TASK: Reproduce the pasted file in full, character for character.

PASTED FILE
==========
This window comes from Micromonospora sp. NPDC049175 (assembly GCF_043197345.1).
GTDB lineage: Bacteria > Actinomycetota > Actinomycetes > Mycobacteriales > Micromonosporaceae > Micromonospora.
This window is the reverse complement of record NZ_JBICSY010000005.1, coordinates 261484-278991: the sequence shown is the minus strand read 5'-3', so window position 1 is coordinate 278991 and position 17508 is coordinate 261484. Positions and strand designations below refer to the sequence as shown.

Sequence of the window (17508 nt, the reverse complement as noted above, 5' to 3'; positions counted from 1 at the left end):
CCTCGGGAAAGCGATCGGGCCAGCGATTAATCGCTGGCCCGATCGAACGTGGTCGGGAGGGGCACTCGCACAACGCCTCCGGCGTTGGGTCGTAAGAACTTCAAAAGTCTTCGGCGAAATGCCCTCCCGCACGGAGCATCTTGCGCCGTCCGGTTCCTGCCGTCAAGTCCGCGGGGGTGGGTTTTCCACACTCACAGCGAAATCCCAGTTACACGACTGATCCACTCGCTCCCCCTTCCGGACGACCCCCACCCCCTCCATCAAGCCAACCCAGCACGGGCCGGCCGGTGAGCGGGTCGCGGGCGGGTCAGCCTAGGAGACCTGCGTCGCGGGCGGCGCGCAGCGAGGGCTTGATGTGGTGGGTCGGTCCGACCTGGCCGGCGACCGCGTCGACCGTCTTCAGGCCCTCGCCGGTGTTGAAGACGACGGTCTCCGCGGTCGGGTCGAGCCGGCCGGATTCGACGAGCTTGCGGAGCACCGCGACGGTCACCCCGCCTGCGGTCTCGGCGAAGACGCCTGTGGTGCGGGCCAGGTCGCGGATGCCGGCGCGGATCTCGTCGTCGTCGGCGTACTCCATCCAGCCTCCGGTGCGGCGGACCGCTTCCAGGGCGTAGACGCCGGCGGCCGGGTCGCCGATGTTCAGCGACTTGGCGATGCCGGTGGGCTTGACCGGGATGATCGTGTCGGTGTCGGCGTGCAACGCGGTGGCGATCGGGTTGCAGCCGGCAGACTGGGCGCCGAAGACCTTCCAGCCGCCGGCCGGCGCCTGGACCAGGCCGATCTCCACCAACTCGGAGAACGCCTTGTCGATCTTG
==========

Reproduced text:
This window comes from Micromonospora sp. NPDC049175 (assembly GCF_043197345.1).
GTDB lineage: Bacteria > Actinomycetota > Actinomycetes > Mycobacteriales > Micromonosporaceae > Micromonospora.
This window is the reverse complement of record NZ_JBICSY010000005.1, coordinates 261484-278991: the sequence shown is the minus strand read 5'-3', so window position 1 is coordinate 278991 and position 17508 is coordinate 261484. Positions and strand designations below refer to the sequence as shown.

Sequence of the window (17508 nt, the reverse complement as noted above, 5' to 3'; positions counted from 1 at the left end):
CCTCGGGAAAGCGATCGGGCCAGCGATTAATCGCTGGCCCGATCGAACGTGGTCGGGAGGGGCACTCGCACAACGCCTCCGGCGTTGGGTCGTAAGAACTTCAAAAGTCTTCGGCGAAATGCCCTCCCGCACGGAGCATCTTGCGCCGTCCGGTTCCTGCCGTCAAGTCCGCGGGGGTGGGTTTTCCACACTCACAGCGAAATCCCAGTTACACGACTGATCCACTCGCTCCCCCTTCCGGACGACCCCCACCCCCTCCATCAAGCCAACCCAGCACGGGCCGGCCGGTGAGCGGGTCGCGGGCGGGTCAGCCTAGGAGACCTGCGTCGCGGGCGGCGCGCAGCGAGGGCTTGATGTGGTGGGTCGGTCCGACCTGGCCGGCGACCGCGTCGACCGTCTTCAGGCCCTCGCCGGTGTTGAAGACGACGGTCTCCGCGGTCGGGTCGAGCCGGCCGGATTCGACGAGCTTGCGGAGCACCGCGACGGTCACCCCGCCTGCGGTCTCGGCGAAGACGCCTGTGGTGCGGGCCAGGTCGCGGATGCCGGCGCGGATCTCGTCGTCGTCGGCGTACTCCATCCAGCCTCCGGTGCGGCGGACCGCTTCCAGGGCGTAGACGCCGGCGGCCGGGTCGCCGATGTTCAGCGACTTGGCGATGCCGGTGGGCTTGACCGGGATGATCGTGTCGGTGTCGGCGTGCAACGCGGTGGCGATCGGGTTGCAGCCGGCAGACTGGGCGCCGAAGACCTTCCAGCCGCCGGCCGGCGCCTGGACCAGGCCGATCTCCACCAACTCGGAGAACGCCTTGTCGATCTTG